Lilly Nguyễn: Attorney Quân, you have been targeted for your blog, writing on a broad range of human rights issues, religious issues, and other issues not covered by the state-controlled media. You mentioned that even though you were imprisoned, you were always working, working to provide legal consultations to other prisoners. Have you ever censor yourself in your own writing while in prison?
Lê Quốc Quân: Yes, I have to say that I’m so happy and can be proud of myself because I could work when I was in prison. It was a difficult situation. However, I tried my best to give legal consultations to the other prisoners, even though they are criminals.
I prepared for them on how to talk in front of the court, how to defend themselves and how to make a good a petition if they wanted to have a petition or claim for the appeal. And one very important things is I can support five people in the Bia Sơn case. The Bia Sơn case is a case that 22 people were charged with Article 79, “aiming to overthrow the government.”
They were in jail on very heavy, very long sentences: 12, 16, 17 years. I was kept with five of them. They are prisoners of conscience. So everyday, we had two hours of meeting each other so I gave them consultations to and I prepared the petition for them. On April 30 this year, they sent their appeal and they requested for their fair trial because they believe that their case is a miscarriage of justice and they demanded justice for themselves.
Before, they were very afraid but later on, they are not afraid anymore. They believe in what they have been doing and they believe [that] the government charging them with long sentences is a violation of international conventions, a violation of the law of Việt Nam so they decided to stand up about their case.
Generally, I am a prisoner. I am not allowed to write. So you still see my writings, papers published outside, yes it is mine. I wrote it but those writings are in secret. And the way I sent it out is secretly but of course when I wrote, I did not censor myself but it is illegal, I can be charged. It’s so hard, so difficult situation but I tried my best to write in secret and to sent it secretly outside of prison so that it can be published outside.
Lilly Nguyễn: Wow. It sounds like you had a full-time job while in prison.
Lê Quốc Quân: It’s not full-time but I’m very happy with that. I can help with people and I’m proud of that.
Lilly Nguyễn: We’re running out of time but I have one last question. You have three young children. Your youngest was under a year old when you were detained. Being away from them must be one of top emotional challenges that you had to endure. Are you thinking of staying low key in your activism for their protection, now that you are free?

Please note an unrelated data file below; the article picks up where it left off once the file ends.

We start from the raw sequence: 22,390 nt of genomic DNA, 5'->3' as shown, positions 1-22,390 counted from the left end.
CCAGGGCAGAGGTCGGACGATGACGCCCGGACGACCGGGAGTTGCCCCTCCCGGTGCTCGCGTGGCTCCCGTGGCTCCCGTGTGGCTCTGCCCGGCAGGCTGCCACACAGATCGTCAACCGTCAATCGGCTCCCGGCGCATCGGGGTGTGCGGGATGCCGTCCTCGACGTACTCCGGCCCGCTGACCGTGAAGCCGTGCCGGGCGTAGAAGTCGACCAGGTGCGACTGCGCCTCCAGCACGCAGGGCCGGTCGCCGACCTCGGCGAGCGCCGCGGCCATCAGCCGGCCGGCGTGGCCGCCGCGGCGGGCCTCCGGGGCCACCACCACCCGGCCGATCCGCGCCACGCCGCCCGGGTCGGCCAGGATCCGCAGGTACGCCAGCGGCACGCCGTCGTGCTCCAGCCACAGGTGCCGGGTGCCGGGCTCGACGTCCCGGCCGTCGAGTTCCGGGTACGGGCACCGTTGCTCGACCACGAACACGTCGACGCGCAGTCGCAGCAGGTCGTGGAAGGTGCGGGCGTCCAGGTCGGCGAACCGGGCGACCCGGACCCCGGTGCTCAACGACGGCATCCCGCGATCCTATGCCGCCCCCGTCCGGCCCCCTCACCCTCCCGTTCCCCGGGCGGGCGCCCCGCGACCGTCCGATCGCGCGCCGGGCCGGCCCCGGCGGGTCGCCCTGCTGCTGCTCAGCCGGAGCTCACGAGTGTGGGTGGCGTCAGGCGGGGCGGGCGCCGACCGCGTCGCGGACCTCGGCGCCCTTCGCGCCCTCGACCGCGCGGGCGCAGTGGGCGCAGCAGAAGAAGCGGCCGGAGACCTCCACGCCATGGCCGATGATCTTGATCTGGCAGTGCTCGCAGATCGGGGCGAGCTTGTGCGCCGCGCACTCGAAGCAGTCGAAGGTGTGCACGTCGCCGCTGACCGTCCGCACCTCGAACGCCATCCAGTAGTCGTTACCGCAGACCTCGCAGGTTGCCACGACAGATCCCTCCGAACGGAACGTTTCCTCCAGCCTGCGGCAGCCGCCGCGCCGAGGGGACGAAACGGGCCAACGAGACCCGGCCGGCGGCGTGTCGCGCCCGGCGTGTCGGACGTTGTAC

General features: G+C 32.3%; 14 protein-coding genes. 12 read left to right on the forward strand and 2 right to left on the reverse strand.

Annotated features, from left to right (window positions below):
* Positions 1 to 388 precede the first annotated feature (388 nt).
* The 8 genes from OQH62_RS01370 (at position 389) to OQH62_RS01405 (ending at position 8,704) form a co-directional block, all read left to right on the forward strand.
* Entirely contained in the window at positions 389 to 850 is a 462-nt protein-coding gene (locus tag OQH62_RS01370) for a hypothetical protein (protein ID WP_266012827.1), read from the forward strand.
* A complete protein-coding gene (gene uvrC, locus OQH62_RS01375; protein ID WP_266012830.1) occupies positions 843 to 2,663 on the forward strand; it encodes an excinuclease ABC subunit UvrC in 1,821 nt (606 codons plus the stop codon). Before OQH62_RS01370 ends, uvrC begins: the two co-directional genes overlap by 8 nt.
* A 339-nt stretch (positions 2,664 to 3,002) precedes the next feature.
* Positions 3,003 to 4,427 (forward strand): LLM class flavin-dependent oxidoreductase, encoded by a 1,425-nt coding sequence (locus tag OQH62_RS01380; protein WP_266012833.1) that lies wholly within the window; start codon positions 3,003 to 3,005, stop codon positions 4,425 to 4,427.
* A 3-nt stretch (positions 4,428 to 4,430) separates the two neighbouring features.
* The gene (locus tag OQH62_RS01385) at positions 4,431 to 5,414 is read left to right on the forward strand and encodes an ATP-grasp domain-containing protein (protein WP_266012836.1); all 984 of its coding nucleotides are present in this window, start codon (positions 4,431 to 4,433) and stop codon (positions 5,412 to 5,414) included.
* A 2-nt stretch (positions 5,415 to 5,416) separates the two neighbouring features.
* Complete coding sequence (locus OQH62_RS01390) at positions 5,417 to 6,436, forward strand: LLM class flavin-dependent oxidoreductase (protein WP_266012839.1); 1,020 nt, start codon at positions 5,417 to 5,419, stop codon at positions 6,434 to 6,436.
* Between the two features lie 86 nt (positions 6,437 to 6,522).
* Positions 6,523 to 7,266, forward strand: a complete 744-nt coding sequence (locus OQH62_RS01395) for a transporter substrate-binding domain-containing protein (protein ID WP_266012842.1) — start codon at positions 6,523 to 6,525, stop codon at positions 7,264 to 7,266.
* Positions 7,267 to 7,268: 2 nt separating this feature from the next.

Lê Quốc Quân: Of course, I have to say to you that being away from them is a top emotional challenge for me and I had to endure that day by day. And every night I think about their futures and sometimes I’m afraid very much.
However, I have been working on my way, I have been following all the work on human rights and blogging activities and I aim to a better Việt Nam. So I will not stop. I am trying to do anything that makes a better Việt Nam. I do hope that one day Việt Nam will have true freedom and democracy. I know that it is hard for my families. My family understand that the contributions for the great movement of the nation is really good.
The difficulties that face day by day of my family member is really hard, very difficult. I try to balance somehow but I will not stop my way.
Low key or high key is not important, but of course for my children’s sake, I have to protect them. But protection doesn't mean I have to stay low key in my activism.
I have to choose the right way to go ahead, even stronger, even much more active but what is good for my nation. I will try my best to do and i can devote my personal life. I may face terrible situation but if it is good for the nation, I will continue to do with that and I am very ready to do that.
Finally I would like to say thank you for your interview. Through this interview, I would like to express my gratitude to all the people who have been support for me and have been standing by me and by my family in the difficult times.
Lilly Nguyễn: Thank you so much for your sacrifices. Thank you for your service to Việt Nam and thank you for your time. It's an honor to have you on Loa today.
Lê Quốc Quân: Thank you very much.